Over the last several years, the cost of dental care has been increasing at a faster rate than most healthcare services. With such rapid developments made to dental procedures, technology, and education, the average American cannot afford many of the treatments that are often recommended by dentists. Although most Americans are insured with some form of healthcare, the expense of a dentist visit often outweighs those benefits, especially during the more demanding procedures, such as root canals and tooth extractions. As a result of this abrupt increase in the cost of dental care, research has shown that only 36% of Americans actually go to the dentist on an annual basis. Unfortunately, when cost is the only thing standing in the way of proper dental care, we are either forced to pay the expenses out of pocket or skip the recommended treatment overall. This in turn, can lead to further health complications down the road.
With such an increase in dental bills, many of us find ourselves wondering why a trip to the dentist is so expensive. Professional dentistry requires extensive knowledge and advanced technology in order to deliver the highest quality of treatment. Studies show that 80% of what a patient pays after their dental procedure goes toward the expense of running an up-to-date dental practice. Considering the cost of office space, payroll of certified staff, health and business insurance, taxes, supplies, and updated technology, it’s no wonder why dental visits are costly. The quality of products that are manufactured in dental labs are also on the rise, resulting in a much higher demand in order to afford reliable crowns, dentures, and other dental products that are being placed inside patients’ mouths.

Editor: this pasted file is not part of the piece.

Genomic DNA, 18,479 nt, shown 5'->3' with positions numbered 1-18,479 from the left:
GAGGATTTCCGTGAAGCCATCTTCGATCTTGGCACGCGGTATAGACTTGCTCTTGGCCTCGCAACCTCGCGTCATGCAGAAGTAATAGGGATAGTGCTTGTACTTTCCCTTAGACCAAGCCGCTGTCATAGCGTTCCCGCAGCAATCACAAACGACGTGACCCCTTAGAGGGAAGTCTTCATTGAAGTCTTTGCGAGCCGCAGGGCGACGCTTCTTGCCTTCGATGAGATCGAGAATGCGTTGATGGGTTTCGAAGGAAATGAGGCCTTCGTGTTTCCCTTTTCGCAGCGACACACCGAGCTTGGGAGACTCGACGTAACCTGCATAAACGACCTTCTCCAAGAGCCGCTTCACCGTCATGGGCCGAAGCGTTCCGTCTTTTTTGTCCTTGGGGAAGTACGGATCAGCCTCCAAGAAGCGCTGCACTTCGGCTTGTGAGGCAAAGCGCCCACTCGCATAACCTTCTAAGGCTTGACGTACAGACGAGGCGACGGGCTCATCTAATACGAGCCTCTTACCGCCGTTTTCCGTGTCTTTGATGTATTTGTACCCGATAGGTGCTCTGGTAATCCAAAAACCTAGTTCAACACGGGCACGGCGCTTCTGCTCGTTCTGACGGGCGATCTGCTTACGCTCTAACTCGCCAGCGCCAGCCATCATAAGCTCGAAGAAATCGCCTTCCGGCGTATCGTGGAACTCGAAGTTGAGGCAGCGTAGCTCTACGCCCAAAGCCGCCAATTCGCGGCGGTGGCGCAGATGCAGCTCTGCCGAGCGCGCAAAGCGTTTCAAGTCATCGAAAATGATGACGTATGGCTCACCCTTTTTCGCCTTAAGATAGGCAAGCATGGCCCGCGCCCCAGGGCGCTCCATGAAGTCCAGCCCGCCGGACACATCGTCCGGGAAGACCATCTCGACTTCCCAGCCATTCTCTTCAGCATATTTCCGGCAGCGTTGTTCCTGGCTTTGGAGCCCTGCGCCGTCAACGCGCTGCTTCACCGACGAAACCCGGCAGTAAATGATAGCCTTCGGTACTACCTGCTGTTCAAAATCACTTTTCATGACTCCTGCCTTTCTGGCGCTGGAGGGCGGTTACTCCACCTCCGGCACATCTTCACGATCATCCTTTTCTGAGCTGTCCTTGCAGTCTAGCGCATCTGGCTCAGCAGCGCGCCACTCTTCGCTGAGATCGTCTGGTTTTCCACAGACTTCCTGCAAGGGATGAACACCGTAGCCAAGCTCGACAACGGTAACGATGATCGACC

Dental fillings have come an extremely long way over the last 150 years. Dental filling advancements that might affect the higher treatment costs, include the variety of updated bonding techniques. Now, we have the option of treating our cavities with dental fillings that blend with the actual color of the tooth, making it more aesthetically pleasing to the patient. Tooth composites are also being produced to be a stronger, more translucent material. While a traditional, silver amalgam filling can cost as little as $50, there are some porcelain fillings that can cost almost $4,500. With so many options to choose from, the price of treating tooth decay will most likely continue to increase.
Sometimes, dental procedures require surgical and non-surgical extractions to fix the issues that can’t be treated. While the cost of tooth extractions depend on the difficulty and length of the treatment, the actual procedure usually involves administering anesthesia. Furthermore, the latest anesthesia technology is expensive, and even the most basic forms can get pricey. Depending on the severity, the average tooth removal can cost anywhere from $75 to $700 per tooth.
Root Canals and Crowns
Dental procedures, such as crown placements, normally follow a root canal, turning the treatment into a couple weeks worth of dental visits. The cost of a crown is usually tied to the type of material that it’s made of. Dental labs are making the material more durable so that there are less chances of the crown cracking later down the road. The improvements made in the material of dental crowns make the overall costs range from $300-$700. That’s not to mention that the root canal procedure can cost a couple hundred dollars as well.
Running a Dental Office
With the rise in modernized dental procedures and technology, running a dental office as a professional can cost a small fortune. A small dental office serving roughly 1500 patients per year can cost several hundred thousand dollars per year to operate.
Studies have recently shown that more and more people continue to skip the dentist office all together because of the unpleasant bill that comes along with the visit. However, it’s important to remember that the high costs are associated with giving the patient the best quality of care and satisfaction. Dental care is an essential part of living a healthy life, thus why such extensive measures have been taken to make all dental procedures as reliable as possible.